The old cats called her Bluebird, and though I never exactly knew why, I didn’t not
know why either. What I knew was it wasn’t a derogatory reference. I think her birth name might’ve been Lacy, and that would figure. It fit.
When I met her they told me she had a cop boyfriend who treated her like most cops treat their women. ‘You know how they do,’ they said. I didn’t really know that, either, but I imagined it was pretty much how they treat everyone else.
She was luminous motion, and the old cats shook their heads and smiled when she passed. It was like they couldn’t believe their good fortune. Or they were ashamed about what they were thinking. All the ways to treat a lady like Bluebird.
Birds and hands and bushes.
Young fella, they told me, that’s the kinda bird you don’t try to cage, there. Ain’t a man around who’s gonna catch that one. Even Mr. Charlie don’t know what he have with that one, there.
It was a neat signature, they way they finished their observations with there
You know what I’m saying, there?
These guys used to watch the TV hanging off the wall, and they loved to sing out in their Calabama accents about the white man who had the blues because he had nothing to worry about. You could see the pain as their shoulders gently bounced with laughter.
Bluebird, Bluebird, Bluebird.
Chaos and fate and all that high-falutin’ theory seems out of this world until it happens to you, doesn’t it? Like deciding to stop by late to see if you could catch the end of the Padres-Diamondbacks game. And getting there and finding out the Padres left Arizona the day before. And Bluebird knowing that you didn’t need a Padres game to keep you there.
And after a couple she asked if you’d linger while she closed up. The old cats were long gone, and some kids were playing pool under the Budweiser lamp. You saw them at the jukebox, and you tried to remember if it’s government policy to issue that Steve Miller compilation when you turn 18.
That’s for looking out, Bluebird said as she left my third in front of me. Stronger than the rest, and it crossed my mind to not lose my edge.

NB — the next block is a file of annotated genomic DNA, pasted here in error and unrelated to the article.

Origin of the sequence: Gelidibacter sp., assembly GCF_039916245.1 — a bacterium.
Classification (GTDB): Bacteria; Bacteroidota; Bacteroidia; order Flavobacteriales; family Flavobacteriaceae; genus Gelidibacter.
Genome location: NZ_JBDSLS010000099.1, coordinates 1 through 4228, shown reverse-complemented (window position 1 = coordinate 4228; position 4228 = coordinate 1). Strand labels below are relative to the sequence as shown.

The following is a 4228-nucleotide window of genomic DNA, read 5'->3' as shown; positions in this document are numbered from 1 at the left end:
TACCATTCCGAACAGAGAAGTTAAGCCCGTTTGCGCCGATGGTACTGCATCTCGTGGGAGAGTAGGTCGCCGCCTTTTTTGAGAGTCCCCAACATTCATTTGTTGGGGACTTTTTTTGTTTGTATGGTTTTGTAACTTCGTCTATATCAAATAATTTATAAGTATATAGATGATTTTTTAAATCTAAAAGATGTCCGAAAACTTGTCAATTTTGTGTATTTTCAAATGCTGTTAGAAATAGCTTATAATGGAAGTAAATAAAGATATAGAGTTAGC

She closed the door with a smile as the drunken kids piled into a car. ‘Night, boys, she said to herself.
It’d been years since I’d been in a place after hours, even though it wasn’t technically “after hours.” It was with another blue bird, an Irish girl named Sara who couldn’t forget fast enough. I tried to remember the last I heard of her.
Bluebird opened a bottle of beer and lit a cigarette.
Working at the till, she turned to face me. I wondered how she and I’d have done as kids, when we didn’t know any better, and I thought of all the stops we’d made on becoming ourselves.
You don’t say a whole hell of a lot, Joe, she told me.
It doesn’t mean I’m not thinkin’ it.
She considered that for a moment, drank out of the beer bottle and closed the register drawer. The neon light in the window poured over the darkened pool table. The smoke from her cigarette was like Aqua Velva.
No, I suppose you’re right, she answered. You know it gets in here, though. Men and their fishing tales.
It’s in our genes. We watch our fathers do it, and they model the behavior for us.
It wasn’t more than I’d said to her since I’d been going in there, but it was close. But she had me in there after kicking out the other folks, so I didn’t really think much of it at the time.
You realize things about women as you get older, and you think you understand them a little bit better. At a certain age you realize only red nail polish makes sense. You come around to the idea that maybe all pairs of jeans are not the same. You start to grasp the burden of what it is to be a woman, and you try not to add to it. When possible, you help alleviate it.
I think I have some wine at my place, I said. I could make you a little plate of food.
She closed her pursebag and slung it over her shoulder. She began to smile as she took her hair out of the ponytail and put it right back up.
Will you hold it against me if I snore? She asked.
For a moment I thought of a variety of responses, but I went with, Not at all.
Quite the gentleman, she said.
Housebroken, too, I said. I’ve known good women.
Is that so?
She moved around the edge of the bar, leaned in and asked me if I was ready for my close-up.
More than ever, I was.